composing the link between higher reality/spiritual truth and the physical. It essentially directs thatstories should be approached from an allegorical perspective, that one must look beyond the surfacewhile using the Bible as the model or reference point of truth. This was the standard approach to thestudy of texts and myths such as the
which incorporate a crucial element of the pastoral;such tales were shaped to appeal to a wide audience so that the flock may see with their physicaleyes what they cannot see spiritually. Religious truths are thus taught through the depiction of realevents, the intent being to elevate the mind through mythical allegory. This is perhaps
crucialfactor in accounting for the popularity of such myths in the Middle Ages, and one which is particularly significant in a text as allegorically rich as the
Though the product of a latin monastic environment, ‘…the tale is not written from the pointof view of Brendan’s community, or even, in any exclusive sense, from the point of view of theIrish church: its tone is more cosmopolitan than that of any other Irish hagiographical document.’
This is related to its incorporation of popular contemporary literary forms; here God’scommunication through the
in order to reveal the deeper
meaning to the spiritually blind is not limited to the physical, but seems to include narratively familiar references and figures.This furthermore better allows the text to be read at a more superficial level, enhancing the popular appeal of the myth to the wider adventure story audience:
Into the Legend of St. Brendan in its several forms went many other ingredients besides Irishmyths of the ‘happy otherworld’ in the (§412) western ocean and Christian ‘visions’ of heavenand hell: much folklore that is common to all western Europe; the geographical knowledge andideas of the time, including northern - perhaps Norse and Icelandic - and very considerableoriental matter; and many literary reminisces, drawn from the Bible and from the classics, or atleast the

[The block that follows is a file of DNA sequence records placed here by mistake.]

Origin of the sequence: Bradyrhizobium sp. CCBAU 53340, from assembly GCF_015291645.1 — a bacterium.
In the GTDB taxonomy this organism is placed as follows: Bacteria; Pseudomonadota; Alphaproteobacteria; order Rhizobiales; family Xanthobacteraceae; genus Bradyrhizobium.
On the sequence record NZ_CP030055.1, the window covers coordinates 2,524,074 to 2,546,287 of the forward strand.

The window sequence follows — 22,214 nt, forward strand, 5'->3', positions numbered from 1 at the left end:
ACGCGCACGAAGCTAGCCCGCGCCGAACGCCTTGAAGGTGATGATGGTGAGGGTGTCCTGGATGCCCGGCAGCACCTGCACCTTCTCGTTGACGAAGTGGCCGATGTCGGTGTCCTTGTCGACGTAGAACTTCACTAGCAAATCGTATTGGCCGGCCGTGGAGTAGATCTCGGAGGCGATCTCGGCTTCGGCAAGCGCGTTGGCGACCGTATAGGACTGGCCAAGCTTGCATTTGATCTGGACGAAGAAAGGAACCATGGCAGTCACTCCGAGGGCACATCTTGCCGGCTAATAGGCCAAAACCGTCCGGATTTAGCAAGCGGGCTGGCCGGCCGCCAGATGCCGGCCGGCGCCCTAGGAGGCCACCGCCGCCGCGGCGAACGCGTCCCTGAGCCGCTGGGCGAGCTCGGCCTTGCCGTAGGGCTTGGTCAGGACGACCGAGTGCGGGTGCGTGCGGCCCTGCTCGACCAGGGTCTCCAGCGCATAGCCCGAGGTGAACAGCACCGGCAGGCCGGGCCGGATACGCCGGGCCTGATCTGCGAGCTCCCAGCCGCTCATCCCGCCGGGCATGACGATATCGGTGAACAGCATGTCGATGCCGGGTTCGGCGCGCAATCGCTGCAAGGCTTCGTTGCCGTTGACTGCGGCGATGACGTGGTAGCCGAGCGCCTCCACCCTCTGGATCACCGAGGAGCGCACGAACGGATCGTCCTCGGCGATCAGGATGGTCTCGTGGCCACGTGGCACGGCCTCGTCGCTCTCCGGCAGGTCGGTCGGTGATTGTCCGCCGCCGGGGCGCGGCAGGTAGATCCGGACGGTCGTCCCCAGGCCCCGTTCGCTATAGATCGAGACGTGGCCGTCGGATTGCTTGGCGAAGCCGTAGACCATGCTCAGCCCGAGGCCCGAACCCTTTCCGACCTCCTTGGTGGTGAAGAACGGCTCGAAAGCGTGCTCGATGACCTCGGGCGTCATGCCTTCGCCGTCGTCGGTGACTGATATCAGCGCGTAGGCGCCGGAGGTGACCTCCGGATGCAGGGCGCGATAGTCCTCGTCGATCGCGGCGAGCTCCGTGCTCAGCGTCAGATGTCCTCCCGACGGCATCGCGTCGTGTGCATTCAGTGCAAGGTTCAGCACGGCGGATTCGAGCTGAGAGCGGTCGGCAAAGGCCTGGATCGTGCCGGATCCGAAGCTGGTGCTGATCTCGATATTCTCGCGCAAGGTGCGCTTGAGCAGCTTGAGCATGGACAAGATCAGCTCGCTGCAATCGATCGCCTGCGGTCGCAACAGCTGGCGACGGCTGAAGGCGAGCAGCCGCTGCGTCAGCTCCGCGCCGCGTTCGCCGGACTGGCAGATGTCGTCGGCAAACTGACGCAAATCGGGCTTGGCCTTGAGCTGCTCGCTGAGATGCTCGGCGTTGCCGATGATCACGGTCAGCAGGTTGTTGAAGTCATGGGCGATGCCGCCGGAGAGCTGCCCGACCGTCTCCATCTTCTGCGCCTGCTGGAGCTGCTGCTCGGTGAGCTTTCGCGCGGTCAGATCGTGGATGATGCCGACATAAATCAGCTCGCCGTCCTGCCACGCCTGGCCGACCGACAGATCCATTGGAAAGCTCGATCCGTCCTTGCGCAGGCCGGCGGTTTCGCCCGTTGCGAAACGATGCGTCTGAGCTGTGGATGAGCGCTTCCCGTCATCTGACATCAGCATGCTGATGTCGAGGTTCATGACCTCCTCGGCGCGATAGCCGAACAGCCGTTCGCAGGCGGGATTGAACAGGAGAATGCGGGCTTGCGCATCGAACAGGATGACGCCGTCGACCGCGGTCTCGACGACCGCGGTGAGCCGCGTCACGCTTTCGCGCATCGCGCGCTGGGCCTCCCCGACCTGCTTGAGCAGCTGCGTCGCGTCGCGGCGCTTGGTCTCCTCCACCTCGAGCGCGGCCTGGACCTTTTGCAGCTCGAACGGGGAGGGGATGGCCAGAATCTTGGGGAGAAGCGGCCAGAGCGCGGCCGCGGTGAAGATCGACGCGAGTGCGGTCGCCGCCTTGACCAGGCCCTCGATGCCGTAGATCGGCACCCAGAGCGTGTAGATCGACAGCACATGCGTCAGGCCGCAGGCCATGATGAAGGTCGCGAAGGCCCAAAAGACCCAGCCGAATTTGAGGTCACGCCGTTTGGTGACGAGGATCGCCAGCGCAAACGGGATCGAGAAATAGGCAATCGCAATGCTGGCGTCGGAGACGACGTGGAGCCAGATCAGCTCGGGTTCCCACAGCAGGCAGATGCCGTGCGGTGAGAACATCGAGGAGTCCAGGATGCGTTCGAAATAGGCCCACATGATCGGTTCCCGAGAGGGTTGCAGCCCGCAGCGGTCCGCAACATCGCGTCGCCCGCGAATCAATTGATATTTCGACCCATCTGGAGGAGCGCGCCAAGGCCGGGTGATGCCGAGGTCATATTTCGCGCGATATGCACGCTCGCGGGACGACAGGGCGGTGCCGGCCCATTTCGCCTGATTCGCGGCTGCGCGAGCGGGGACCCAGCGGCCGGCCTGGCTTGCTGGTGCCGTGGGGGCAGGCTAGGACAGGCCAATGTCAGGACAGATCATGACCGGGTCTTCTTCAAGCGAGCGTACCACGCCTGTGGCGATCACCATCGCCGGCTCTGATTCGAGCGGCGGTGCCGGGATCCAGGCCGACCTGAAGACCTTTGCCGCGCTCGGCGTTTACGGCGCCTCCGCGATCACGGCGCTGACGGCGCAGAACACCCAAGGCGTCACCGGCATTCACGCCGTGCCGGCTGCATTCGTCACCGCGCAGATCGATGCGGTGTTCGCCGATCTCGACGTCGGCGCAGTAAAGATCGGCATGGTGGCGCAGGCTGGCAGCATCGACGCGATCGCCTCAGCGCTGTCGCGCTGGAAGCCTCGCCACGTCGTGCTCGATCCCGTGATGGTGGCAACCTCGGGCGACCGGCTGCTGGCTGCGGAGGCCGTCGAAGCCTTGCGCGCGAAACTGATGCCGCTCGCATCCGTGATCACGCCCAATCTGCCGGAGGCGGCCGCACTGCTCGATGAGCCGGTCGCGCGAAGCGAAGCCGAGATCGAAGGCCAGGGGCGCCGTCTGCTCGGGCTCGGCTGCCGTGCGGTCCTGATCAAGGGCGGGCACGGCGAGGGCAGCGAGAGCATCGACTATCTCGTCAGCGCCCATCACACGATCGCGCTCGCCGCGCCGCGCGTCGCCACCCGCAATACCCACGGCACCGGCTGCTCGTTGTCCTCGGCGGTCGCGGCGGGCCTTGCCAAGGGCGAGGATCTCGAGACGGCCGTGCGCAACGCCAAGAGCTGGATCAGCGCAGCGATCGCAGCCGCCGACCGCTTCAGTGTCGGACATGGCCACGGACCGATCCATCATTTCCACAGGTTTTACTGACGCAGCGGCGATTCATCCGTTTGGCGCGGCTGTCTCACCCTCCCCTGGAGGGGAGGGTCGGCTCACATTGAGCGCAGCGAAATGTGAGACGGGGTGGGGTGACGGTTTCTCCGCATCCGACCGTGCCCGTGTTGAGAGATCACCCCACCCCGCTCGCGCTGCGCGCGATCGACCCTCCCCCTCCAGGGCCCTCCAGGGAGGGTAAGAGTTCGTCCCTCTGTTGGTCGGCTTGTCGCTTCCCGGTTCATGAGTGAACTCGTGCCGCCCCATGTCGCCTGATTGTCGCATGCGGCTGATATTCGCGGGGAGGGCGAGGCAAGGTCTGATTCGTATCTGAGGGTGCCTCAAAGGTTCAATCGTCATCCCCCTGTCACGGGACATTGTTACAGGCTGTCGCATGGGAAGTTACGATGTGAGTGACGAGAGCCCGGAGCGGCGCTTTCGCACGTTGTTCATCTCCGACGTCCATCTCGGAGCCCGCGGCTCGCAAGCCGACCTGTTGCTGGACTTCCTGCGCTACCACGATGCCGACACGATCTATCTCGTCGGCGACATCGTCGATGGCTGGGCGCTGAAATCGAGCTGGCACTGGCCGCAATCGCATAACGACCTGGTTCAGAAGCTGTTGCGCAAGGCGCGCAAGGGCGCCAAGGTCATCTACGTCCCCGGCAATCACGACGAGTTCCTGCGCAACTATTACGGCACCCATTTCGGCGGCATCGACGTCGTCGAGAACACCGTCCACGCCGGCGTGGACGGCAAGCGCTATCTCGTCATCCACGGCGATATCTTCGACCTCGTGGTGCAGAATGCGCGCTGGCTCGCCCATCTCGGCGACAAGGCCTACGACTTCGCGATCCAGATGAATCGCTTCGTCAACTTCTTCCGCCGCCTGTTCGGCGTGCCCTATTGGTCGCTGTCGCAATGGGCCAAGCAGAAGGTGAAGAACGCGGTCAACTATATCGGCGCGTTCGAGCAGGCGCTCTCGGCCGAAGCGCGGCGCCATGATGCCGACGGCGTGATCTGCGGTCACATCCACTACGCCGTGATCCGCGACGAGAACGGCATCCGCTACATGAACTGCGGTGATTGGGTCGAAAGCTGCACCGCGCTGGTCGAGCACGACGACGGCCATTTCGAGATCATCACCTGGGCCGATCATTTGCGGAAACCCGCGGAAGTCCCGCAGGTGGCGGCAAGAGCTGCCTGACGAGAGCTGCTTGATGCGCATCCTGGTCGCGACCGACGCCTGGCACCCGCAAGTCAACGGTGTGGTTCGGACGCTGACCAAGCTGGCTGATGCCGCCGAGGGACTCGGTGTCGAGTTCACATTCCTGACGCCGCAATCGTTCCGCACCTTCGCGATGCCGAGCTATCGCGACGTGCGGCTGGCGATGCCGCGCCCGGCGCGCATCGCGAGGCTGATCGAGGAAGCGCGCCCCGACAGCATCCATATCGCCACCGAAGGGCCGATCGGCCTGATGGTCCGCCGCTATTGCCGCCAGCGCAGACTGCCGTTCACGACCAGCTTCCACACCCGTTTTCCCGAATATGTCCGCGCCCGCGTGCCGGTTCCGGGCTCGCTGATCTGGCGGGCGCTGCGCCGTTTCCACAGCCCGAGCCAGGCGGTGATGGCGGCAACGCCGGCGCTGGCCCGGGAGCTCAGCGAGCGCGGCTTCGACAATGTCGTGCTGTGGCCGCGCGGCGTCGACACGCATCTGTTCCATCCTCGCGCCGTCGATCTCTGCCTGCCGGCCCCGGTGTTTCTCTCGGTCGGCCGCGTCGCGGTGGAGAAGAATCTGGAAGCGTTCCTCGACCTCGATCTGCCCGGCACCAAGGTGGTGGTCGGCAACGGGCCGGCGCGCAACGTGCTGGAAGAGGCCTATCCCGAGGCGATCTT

of Isidore of Seville
The central theme of questing, for instance, is one which speaks to all eras and ages. Within thisthere is a clear, although perhaps indirect
, classical influence in the myth, those springing mostreadily to mind being Homer’s
; Kenney has described it as ‘…the epic
James F. Kenney.
The Sources for the Early History of Ireland: Ecclesiastical
. New York: Octagon, 1979, p.411.
James F. Kenney.‘The Legend of St Brendan’,
Transactions of the Royal Society of Canada
, 3rd series, 14 (1920), 51-67.
Cf. William F. Thrall, ‘Virgil’s
and the Irish
: Zimmer’s Theory’,
, 1917, 15, 449-74.